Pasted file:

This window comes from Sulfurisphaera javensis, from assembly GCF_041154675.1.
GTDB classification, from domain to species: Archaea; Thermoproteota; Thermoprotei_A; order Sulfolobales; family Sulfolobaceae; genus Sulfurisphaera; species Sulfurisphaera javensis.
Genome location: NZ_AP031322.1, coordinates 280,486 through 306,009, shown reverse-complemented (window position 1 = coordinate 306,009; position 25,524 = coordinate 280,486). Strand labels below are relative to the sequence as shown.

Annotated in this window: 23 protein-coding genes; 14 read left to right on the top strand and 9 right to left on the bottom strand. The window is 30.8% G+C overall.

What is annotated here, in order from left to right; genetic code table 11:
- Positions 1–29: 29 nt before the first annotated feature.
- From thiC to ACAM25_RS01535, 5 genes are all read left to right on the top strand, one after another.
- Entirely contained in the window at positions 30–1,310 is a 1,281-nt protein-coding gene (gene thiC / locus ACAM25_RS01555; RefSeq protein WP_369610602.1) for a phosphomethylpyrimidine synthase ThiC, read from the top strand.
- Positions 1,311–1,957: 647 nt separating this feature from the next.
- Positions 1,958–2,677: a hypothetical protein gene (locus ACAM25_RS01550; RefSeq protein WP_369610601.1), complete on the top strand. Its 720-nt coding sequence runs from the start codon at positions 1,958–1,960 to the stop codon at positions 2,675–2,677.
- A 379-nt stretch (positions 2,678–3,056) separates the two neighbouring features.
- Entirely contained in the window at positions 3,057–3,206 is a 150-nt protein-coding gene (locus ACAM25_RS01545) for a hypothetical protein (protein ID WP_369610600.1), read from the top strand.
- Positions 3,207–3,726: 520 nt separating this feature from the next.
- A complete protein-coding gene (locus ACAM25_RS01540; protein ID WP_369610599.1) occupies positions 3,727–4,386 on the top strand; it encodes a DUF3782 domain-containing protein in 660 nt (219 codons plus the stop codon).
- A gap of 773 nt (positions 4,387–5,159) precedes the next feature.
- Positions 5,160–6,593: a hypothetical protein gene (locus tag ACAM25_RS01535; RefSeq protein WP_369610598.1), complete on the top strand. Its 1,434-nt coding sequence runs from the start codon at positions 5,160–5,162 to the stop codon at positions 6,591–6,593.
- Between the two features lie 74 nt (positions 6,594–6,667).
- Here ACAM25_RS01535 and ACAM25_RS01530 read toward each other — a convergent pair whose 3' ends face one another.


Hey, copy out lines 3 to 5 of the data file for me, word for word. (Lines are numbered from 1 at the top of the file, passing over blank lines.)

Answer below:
Genome location: NZ_AP031322.1, coordinates 280,486 through 306,009, shown reverse-complemented (window position 1 = coordinate 306,009; position 25,524 = coordinate 280,486). Strand labels below are relative to the sequence as shown.

Annotated in this window: 23 protein-coding genes; 14 read left to right on the top strand and 9 right to left on the bottom strand. The window is 30.8% G+C overall.

What is annotated here, in order from left to right; genetic code table 11: